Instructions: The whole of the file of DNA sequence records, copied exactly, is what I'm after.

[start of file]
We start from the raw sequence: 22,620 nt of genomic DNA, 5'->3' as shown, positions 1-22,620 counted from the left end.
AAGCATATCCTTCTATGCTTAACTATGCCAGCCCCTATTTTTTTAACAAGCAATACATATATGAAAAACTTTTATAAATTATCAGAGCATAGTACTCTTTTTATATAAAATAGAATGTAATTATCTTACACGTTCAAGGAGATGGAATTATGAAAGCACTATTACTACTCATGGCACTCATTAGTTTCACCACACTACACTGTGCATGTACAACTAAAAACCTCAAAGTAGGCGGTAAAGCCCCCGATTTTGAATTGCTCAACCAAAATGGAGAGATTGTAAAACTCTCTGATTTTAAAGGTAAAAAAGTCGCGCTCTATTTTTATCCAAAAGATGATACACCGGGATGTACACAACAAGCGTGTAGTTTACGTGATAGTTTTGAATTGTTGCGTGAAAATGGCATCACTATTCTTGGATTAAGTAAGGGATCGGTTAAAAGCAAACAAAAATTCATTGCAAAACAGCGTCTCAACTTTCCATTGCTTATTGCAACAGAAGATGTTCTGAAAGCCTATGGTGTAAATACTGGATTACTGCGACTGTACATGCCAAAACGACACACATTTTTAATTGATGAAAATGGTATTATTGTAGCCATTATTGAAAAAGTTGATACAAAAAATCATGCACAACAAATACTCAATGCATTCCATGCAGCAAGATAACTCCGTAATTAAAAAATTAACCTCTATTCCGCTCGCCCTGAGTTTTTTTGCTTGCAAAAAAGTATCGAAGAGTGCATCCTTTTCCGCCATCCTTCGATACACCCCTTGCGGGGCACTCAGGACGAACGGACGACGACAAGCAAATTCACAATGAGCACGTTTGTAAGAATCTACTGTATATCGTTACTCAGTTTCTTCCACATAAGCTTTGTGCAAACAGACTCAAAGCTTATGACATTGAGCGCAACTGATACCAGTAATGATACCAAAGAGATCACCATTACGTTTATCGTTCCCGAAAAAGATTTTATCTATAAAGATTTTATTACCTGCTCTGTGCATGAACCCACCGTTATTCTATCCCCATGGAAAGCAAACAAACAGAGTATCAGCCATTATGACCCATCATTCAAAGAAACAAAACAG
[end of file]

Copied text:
We start from the raw sequence: 22,620 nt of genomic DNA, 5'->3' as shown, positions 1-22,620 counted from the left end.
AAGCATATCCTTCTATGCTTAACTATGCCAGCCCCTATTTTTTTAACAAGCAATACATATATGAAAAACTTTTATAAATTATCAGAGCATAGTACTCTTTTTATATAAAATAGAATGTAATTATCTTACACGTTCAAGGAGATGGAATTATGAAAGCACTATTACTACTCATGGCACTCATTAGTTTCACCACACTACACTGTGCATGTACAACTAAAAACCTCAAAGTAGGCGGTAAAGCCCCCGATTTTGAATTGCTCAACCAAAATGGAGAGATTGTAAAACTCTCTGATTTTAAAGGTAAAAAAGTCGCGCTCTATTTTTATCCAAAAGATGATACACCGGGATGTACACAACAAGCGTGTAGTTTACGTGATAGTTTTGAATTGTTGCGTGAAAATGGCATCACTATTCTTGGATTAAGTAAGGGATCGGTTAAAAGCAAACAAAAATTCATTGCAAAACAGCGTCTCAACTTTCCATTGCTTATTGCAACAGAAGATGTTCTGAAAGCCTATGGTGTAAATACTGGATTACTGCGACTGTACATGCCAAAACGACACACATTTTTAATTGATGAAAATGGTATTATTGTAGCCATTATTGAAAAAGTTGATACAAAAAATCATGCACAACAAATACTCAATGCATTCCATGCAGCAAGATAACTCCGTAATTAAAAAATTAACCTCTATTCCGCTCGCCCTGAGTTTTTTTGCTTGCAAAAAAGTATCGAAGAGTGCATCCTTTTCCGCCATCCTTCGATACACCCCTTGCGGGGCACTCAGGACGAACGGACGACGACAAGCAAATTCACAATGAGCACGTTTGTAAGAATCTACTGTATATCGTTACTCAGTTTCTTCCACATAAGCTTTGTGCAAACAGACTCAAAGCTTATGACATTGAGCGCAACTGATACCAGTAATGATACCAAAGAGATCACCATTACGTTTATCGTTCCCGAAAAAGATTTTATCTATAAAGATTTTATTACCTGCTCTGTGCATGAACCCACCGTTATTCTATCCCCATGGAAAGCAAACAAACAGAGTATCAGCCATTATGACCCATCATTCAAAGAAACAAAACAG